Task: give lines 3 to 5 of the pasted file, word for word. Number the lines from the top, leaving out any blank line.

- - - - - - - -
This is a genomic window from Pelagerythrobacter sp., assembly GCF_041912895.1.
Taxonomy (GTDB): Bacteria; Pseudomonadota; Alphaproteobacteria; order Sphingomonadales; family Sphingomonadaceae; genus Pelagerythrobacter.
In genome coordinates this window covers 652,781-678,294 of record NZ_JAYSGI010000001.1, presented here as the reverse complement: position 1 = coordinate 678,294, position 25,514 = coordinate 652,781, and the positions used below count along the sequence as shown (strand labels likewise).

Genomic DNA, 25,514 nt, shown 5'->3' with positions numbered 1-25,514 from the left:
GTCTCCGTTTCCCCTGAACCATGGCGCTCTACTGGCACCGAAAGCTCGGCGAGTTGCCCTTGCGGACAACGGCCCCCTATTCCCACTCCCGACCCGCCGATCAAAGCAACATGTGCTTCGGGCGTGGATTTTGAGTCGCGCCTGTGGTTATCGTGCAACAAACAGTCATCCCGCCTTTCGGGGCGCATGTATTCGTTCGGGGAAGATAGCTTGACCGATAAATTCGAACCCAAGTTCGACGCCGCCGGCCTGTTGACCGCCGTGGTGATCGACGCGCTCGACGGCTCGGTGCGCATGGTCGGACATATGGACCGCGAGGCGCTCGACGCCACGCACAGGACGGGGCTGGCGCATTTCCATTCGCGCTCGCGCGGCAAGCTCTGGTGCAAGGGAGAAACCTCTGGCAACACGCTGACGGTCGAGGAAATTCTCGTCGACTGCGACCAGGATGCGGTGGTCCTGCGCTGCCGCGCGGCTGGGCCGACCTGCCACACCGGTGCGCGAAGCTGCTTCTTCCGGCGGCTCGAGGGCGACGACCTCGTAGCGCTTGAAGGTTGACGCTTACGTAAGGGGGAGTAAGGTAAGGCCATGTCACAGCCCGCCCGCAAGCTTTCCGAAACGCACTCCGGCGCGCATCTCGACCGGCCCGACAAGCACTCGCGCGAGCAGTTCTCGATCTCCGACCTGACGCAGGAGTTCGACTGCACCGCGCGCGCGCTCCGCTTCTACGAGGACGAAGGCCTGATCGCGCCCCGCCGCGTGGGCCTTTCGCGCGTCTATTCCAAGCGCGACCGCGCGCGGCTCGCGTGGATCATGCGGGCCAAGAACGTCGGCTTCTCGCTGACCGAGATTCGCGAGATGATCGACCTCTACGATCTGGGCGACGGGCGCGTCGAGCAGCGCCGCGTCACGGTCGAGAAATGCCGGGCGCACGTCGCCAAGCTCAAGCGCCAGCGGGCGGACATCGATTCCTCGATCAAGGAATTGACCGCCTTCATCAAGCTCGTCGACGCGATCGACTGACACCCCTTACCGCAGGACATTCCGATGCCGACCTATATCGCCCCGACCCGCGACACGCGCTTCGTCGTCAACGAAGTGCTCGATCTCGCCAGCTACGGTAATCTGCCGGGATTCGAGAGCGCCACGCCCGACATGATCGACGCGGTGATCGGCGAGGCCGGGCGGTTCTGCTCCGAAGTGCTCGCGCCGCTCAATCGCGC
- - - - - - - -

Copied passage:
In genome coordinates this window covers 652,781-678,294 of record NZ_JAYSGI010000001.1, presented here as the reverse complement: position 1 = coordinate 678,294, position 25,514 = coordinate 652,781, and the positions used below count along the sequence as shown (strand labels likewise).

Genomic DNA, 25,514 nt, shown 5'->3' with positions numbered 1-25,514 from the left:
GTCTCCGTTTCCCCTGAACCATGGCGCTCTACTGGCACCGAAAGCTCGGCGAGTTGCCCTTGCGGACAACGGCCCCCTATTCCCACTCCCGACCCGCCGATCAAAGCAACATGTGCTTCGGGCGTGGATTTTGAGTCGCGCCTGTGGTTATCGTGCAACAAACAGTCATCCCGCCTTTCGGGGCGCATGTATTCGTTCGGGGAAGATAGCTTGACCGATAAATTCGAACCCAAGTTCGACGCCGCCGGCCTGTTGACCGCCGTGGTGATCGACGCGCTCGACGGCTCGGTGCGCATGGTCGGACATATGGACCGCGAGGCGCTCGACGCCACGCACAGGACGGGGCTGGCGCATTTCCATTCGCGCTCGCGCGGCAAGCTCTGGTGCAAGGGAGAAACCTCTGGCAACACGCTGACGGTCGAGGAAATTCTCGTCGACTGCGACCAGGATGCGGTGGTCCTGCGCTGCCGCGCGGCTGGGCCGACCTGCCACACCGGTGCGCGAAGCTGCTTCTTCCGGCGGCTCGAGGGCGACGACCTCGTAGCGCTTGAAGGTTGACGCTTACGTAAGGGGGAGTAAGGTAAGGCCATGTCACAGCCCGCCCGCAAGCTTTCCGAAACGCACTCCGGCGCGCATCTCGACCGGCCCGACAAGCACTCGCGCGAGCAGTTCTCGATCTCCGACCTGACGCAGGAGTTCGACTGCACCGCGCGCGCGCTCCGCTTCTACGAGGACGAAGGCCTGATCGCGCCCCGCCGCGTGGGCCTTTCGCGCGTCTATTCCAAGCGCGACCGCGCGCGGCTCGCGTGGATCATGCGGGCCAAGAACGTCGGCTTCTCGCTGACCGAGATTCGCGAGATGATCGACCTCTACGATCTGGGCGACGGGCGCGTCGAGCAGCGCCGCGTCACGGTCGAGAAATGCCGGGCGCACGTCGCCAAGCTCAAGCGCCAGCGGGCGGACATCGATTCCTCGATCAAGGAATTGACCGCCTTCATCAAGCTCGTCGACGCGATCGACTGACACCCCTTACCGCAGGACATTCCGATGCCGACCTATATCGCCCCGACCCGCGACACGCGCTTCGTCGTCAACGAAGTGCTCGATCTCGCCAGCTACGGTAATCTGCCGGGATTCGAGAGCGCCACGCCCGACATGATCGACGCGGTGATCGGCGAGGCCGGGCGGTTCTGCTCCGAAGTGCTCGCGCCGCTCAATCGCGC